Adam Mowafi puts his thinking cap on and paints a picture of what the region will look like come 2015, based on current events, historical evidence and educated predictions.
Confucious once said, “Study the past if you would define the future”. Utilising history and the unfolding events of the present as a foundation, I have outlined a fictitious (at least for now) future of what the social and political blueprint for the Middle East might entail. The structure of this article is written in a fallacious “present tense” dissecting the region into appropriate states, and it seeks to inspire a vision of what the future has in store for each respective nation, both internally and in the world arena. It should be noted that what ensues is a reflection of my predictions, at times specified to convey a sense of reality in what might arguably be perceived as fantastic occurrences.
Egypt has completed a year under the rule of elected president, Adly Mansour, the dark horse in the Egyptian presidential runoff whom no one expected to run, let alone become the most palatable source for stability in the country.
Protests led by Egypt’s Muslim Brotherhood have experienced an exponential decline in the wake of intensive crackdowns that have stymied the group’s influence as a result of arrests made against their middle and senior level leadership. Consequently, many of the MB youth members have joined the Strong Egypt party who secured several seats in Egypt’s parliamentary elections.
The Sinai, though still restive, has witnessed a notable decline in fervor following a spate of major tragedies that resulted in the death of over 80 soldiers.
Egypt’s constitutional vote resulted in 85% of the population in favour, and was generally viewed as a major improvement to its 2012 document. However, rights groups are still adamant that there is much work to be done, and accordingly, they have channeled their attention to lobbying parliament over the cancellation of the arguably watered down provision on military trials dealing with extreme cases of civilians attacking military establishments.
Tourism is slowly climbing back in terms of statistics, but the economy is still heavily reliant on investments from the Gulf and aid that has been extended through to 2017.
Egypt, the GCC, and International Power-Plays
After the presidential vote, Egypt’s military has acquired a boost in pecuniary confidence as a result of unprecedented levels of US aid. The US has maintained its role as the backroom world-stage director and in its new foreign policy towards the Middle East; where its “boots-on-the-ground” policy has been replaced by bilateral agreements with Saudi Arabia, the UAE, and Israel on the one hand, and Iraq and Syria on the other. Keeping in tune with its previous role in world affairs, Egypt as assumed the role of negotiator, essentially calming Saudi Arabian fears that a Shi’ite “wave” might establish further inroads into the kingdoms of Sunni stronghold. The implications for Egypt playing the role of proxy guarantor have further facilitated an increase in its military aid influx.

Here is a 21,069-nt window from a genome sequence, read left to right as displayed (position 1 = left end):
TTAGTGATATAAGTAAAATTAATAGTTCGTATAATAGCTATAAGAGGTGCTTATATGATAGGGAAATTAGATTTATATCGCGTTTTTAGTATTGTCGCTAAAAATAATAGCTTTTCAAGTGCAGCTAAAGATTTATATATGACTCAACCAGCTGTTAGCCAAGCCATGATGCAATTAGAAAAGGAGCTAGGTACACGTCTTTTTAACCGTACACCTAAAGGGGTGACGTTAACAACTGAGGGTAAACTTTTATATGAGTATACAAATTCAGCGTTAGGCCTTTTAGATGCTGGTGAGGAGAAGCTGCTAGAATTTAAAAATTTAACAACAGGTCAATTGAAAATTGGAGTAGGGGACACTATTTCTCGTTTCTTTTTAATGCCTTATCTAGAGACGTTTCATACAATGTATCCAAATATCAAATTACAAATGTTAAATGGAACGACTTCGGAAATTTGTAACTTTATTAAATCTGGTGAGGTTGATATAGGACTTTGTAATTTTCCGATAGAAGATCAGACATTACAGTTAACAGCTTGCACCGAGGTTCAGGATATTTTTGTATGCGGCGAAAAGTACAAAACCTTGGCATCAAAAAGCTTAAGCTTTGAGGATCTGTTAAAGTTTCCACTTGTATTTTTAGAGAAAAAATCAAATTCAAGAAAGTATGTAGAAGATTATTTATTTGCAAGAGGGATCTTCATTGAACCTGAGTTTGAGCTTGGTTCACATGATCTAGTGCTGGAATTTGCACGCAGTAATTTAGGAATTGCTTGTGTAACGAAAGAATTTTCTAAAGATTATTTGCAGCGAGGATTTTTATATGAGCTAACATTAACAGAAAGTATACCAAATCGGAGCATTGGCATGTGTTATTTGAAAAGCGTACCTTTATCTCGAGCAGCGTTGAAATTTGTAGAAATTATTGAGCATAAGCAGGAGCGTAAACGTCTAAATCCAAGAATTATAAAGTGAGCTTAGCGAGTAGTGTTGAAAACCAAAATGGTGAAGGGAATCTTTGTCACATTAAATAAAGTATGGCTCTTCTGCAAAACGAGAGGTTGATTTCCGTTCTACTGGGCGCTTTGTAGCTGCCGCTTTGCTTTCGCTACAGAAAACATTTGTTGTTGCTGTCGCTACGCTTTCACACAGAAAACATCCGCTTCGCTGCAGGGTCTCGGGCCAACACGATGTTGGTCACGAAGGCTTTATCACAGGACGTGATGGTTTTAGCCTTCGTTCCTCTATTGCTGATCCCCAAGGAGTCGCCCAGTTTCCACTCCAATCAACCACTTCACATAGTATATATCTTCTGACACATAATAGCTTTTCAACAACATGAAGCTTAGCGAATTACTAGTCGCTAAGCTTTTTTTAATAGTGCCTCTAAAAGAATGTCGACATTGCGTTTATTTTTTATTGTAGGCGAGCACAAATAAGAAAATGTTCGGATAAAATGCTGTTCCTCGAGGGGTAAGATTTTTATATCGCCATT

The multi and bilateral agreements were prompted in the onset of US-Iran talks that resulted in a consensus where Iran agreed to eradicate its nuclear program and the US ceased its allocation of funds and training to the Syrian Rebels. The Saudis were obviously perturbed by this move, setting the stage for Egypt to offer its services as a mediator. Accordingly, Egypt also effectively served as a military deterrent to possible geographic expansions affiliated with both Syria and Iran. All sides feel this compromise is the best solution in terms of restoring relative stability in the region.
As a result of the deal between Iran and the US in 2014, Assad, with the assistance of Hezbollah, was able to quell the rebel uprising in the Damascus suburbs and gain a sweeping victory in Al-Qalamoun. This led to a razing of the rebel supply routes, allowing for the re-acquisition of Allepo before the end of summer. Following these successes, Bashar Al Assad won what is largely believed to be a rigged election, and since then, he has been investing efforts in reconstructing stringent defenses. This has been coupled with labours, largely supported by investments from Iran, targeting the rebuilding of a shattered economy.
In terms of the marginalised Kurdish population in Syria, Assad established a deal with Syrian Kurds, allowing them full autonomy in their northern provinces where they have been waging a proxy war on Assad’s behalf with the last of the rebel strongholds in the area.
The Palestinian authorities have arrived at a tentative concord with Hamas, agreeing to hold new elections in 2015. This is arguably the direct result of the hard economic collapse that followed a complete shutdown of the tunnels between Egypt and Palestine, along with the installment of a more aggressive blockade system by Israeli security forces.
Lebanon experienced a large spill-over from the Syrian offensive in Al-Qalamoun that effectively led to Hezbollah’s biggest blow in terms of local support. However, under the instructions of Iran, the offensive was continued, and Hezbollah was able to reclaim some of its lost popularity.
Iraq has and continues to experience a protracted situation of turmoil, fueled by a seemingly endless spell of suicide bombs, well into 2014.